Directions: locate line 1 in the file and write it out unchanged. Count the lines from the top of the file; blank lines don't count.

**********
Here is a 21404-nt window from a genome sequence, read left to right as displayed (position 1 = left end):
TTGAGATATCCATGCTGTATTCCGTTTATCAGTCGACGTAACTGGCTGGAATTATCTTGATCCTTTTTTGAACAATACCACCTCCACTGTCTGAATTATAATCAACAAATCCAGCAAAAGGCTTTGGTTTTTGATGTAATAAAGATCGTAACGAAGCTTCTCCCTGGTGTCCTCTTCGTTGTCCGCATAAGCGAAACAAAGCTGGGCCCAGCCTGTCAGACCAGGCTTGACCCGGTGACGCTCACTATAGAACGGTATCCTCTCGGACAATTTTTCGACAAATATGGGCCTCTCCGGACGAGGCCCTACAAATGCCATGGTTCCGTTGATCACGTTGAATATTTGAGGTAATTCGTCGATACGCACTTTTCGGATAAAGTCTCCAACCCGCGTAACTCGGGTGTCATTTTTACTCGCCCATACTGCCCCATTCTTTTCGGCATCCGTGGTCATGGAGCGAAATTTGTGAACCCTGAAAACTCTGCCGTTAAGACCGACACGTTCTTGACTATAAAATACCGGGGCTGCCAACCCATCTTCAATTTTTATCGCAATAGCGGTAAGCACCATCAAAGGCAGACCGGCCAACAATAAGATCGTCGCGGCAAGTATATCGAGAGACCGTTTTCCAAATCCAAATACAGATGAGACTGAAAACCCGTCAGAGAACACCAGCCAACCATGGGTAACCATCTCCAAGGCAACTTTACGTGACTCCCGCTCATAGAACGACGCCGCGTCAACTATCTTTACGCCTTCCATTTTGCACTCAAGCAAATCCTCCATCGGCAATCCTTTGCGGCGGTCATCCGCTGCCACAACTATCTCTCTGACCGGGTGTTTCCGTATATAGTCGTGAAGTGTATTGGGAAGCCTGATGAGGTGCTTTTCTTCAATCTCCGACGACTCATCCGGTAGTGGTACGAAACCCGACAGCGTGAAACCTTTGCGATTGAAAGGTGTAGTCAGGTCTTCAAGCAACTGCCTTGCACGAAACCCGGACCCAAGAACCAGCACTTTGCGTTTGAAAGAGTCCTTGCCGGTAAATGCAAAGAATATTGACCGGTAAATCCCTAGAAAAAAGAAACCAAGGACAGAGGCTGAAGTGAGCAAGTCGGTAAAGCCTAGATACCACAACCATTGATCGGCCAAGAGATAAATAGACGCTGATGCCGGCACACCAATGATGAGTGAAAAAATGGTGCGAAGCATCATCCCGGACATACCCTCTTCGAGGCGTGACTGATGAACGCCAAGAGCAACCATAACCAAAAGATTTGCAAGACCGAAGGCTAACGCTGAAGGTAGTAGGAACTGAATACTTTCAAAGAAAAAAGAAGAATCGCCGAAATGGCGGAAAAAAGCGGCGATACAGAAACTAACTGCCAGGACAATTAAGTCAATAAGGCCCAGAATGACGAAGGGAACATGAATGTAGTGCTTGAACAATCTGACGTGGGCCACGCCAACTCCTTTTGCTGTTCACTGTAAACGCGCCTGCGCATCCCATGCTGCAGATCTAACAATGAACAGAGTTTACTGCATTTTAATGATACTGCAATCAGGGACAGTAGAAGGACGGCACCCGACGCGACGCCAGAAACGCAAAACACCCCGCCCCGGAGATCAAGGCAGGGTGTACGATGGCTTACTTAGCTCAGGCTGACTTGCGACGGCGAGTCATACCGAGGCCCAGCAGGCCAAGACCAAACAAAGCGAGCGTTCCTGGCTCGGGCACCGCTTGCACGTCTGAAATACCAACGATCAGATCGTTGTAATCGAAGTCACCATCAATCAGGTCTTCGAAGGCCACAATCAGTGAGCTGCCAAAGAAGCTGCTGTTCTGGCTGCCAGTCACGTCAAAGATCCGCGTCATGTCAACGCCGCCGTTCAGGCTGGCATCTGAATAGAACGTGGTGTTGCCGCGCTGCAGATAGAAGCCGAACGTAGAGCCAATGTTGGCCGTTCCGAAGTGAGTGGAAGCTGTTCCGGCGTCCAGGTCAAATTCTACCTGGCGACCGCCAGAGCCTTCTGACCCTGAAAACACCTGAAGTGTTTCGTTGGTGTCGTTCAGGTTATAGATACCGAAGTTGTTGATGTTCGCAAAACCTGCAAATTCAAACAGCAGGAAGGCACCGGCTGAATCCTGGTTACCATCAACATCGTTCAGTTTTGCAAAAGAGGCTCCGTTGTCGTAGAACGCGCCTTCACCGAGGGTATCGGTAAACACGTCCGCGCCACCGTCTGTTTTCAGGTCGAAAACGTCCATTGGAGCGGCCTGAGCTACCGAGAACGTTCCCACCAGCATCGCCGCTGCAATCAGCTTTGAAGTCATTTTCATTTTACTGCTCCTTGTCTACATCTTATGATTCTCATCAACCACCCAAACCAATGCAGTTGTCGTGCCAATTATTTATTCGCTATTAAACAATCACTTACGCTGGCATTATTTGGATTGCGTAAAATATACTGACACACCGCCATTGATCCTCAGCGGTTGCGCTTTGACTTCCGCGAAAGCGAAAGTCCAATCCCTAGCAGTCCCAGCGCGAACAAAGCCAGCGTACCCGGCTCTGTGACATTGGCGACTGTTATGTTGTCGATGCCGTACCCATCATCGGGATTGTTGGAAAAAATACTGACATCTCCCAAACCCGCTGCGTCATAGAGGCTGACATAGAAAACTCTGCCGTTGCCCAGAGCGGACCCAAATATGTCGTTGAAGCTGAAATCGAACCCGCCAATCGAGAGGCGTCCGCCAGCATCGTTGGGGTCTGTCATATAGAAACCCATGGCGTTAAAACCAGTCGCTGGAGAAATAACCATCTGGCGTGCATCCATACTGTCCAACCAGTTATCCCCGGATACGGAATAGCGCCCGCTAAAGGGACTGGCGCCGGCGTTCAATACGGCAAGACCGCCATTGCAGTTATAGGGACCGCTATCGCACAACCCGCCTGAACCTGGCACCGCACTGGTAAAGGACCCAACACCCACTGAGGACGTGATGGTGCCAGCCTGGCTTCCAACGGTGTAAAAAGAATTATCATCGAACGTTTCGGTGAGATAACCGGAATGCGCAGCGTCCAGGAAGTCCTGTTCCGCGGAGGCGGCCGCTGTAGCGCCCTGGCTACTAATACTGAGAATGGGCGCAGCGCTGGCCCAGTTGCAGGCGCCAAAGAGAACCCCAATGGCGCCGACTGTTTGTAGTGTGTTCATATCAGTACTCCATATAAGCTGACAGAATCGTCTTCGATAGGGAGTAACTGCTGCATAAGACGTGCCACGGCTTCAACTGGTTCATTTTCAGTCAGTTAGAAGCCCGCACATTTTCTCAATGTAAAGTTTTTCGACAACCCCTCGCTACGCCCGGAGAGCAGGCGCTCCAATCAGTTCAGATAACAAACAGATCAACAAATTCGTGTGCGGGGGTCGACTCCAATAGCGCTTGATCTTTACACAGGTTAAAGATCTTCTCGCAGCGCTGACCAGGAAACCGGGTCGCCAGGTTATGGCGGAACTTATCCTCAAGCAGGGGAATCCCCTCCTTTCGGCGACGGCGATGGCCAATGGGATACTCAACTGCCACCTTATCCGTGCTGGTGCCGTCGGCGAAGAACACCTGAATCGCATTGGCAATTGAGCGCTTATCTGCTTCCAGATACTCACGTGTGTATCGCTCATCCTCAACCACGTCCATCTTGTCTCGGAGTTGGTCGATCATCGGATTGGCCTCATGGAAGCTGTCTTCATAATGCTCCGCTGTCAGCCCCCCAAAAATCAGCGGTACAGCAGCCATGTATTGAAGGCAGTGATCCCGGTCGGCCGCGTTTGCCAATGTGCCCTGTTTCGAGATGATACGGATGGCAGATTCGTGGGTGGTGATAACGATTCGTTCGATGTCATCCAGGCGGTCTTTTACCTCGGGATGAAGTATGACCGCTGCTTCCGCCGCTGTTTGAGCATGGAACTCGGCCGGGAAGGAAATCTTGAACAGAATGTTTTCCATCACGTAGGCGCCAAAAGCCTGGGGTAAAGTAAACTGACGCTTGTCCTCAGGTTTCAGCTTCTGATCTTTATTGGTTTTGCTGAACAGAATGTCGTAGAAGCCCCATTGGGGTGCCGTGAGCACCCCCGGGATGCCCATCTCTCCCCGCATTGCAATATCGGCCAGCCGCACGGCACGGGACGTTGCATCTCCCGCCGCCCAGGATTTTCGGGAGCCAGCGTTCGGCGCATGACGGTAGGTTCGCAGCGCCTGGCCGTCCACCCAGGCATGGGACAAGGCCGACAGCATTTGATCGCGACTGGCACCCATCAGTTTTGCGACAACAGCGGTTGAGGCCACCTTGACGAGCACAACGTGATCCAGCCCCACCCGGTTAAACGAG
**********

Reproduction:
Here is a 21404-nt window from a genome sequence, read left to right as displayed (position 1 = left end):